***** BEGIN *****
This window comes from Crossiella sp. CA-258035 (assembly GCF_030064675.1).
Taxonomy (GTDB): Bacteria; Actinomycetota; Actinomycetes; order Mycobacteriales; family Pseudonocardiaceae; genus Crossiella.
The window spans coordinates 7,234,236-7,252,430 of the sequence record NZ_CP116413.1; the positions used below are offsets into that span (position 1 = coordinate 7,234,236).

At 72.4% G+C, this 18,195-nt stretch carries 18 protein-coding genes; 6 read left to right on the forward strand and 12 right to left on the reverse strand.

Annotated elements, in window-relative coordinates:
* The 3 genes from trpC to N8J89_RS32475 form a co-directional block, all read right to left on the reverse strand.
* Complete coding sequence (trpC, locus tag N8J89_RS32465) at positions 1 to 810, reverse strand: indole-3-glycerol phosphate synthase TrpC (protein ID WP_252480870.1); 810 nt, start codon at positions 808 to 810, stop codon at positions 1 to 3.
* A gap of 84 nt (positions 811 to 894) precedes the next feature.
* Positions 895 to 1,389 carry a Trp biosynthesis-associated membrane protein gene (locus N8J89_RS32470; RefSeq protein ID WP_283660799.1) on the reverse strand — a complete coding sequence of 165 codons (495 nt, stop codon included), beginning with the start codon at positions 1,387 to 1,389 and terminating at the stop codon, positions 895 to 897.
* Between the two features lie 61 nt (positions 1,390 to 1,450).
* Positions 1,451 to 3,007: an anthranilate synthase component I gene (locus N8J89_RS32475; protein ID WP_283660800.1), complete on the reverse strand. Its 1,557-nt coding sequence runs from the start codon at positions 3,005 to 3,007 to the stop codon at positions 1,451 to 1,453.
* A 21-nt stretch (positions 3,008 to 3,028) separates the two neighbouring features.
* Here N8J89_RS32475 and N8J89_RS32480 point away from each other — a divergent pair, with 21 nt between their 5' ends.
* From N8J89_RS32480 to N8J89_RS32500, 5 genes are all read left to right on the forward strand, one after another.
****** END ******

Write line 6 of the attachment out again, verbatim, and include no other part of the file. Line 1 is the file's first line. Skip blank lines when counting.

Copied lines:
* The 3 genes from trpC to N8J89_RS32475 form a co-directional block, all read right to left on the reverse strand.